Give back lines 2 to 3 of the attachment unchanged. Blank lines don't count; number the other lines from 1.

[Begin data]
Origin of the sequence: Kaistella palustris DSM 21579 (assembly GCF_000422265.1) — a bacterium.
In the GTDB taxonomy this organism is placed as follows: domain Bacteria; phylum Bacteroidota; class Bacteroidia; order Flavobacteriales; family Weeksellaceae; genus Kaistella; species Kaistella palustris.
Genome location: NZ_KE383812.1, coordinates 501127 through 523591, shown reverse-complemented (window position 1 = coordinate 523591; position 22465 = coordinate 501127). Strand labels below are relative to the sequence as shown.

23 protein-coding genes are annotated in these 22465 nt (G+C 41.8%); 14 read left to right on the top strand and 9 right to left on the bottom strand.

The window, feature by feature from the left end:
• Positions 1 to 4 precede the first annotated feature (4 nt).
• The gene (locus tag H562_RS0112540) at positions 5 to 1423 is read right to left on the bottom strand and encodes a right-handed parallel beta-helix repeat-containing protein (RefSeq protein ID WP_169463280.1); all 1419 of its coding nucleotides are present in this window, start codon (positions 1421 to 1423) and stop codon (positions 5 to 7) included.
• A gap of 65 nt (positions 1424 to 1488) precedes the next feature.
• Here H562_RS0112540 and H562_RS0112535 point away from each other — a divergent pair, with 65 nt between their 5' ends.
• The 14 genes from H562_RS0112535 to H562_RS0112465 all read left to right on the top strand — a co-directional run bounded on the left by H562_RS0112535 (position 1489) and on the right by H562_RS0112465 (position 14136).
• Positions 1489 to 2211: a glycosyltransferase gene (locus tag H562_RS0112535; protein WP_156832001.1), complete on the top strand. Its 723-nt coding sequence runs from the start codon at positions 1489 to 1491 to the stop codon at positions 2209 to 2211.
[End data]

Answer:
In the GTDB taxonomy this organism is placed as follows: domain Bacteria; phylum Bacteroidota; class Bacteroidia; order Flavobacteriales; family Weeksellaceae; genus Kaistella; species Kaistella palustris.
Genome location: NZ_KE383812.1, coordinates 501127 through 523591, shown reverse-complemented (window position 1 = coordinate 523591; position 22465 = coordinate 501127). Strand labels below are relative to the sequence as shown.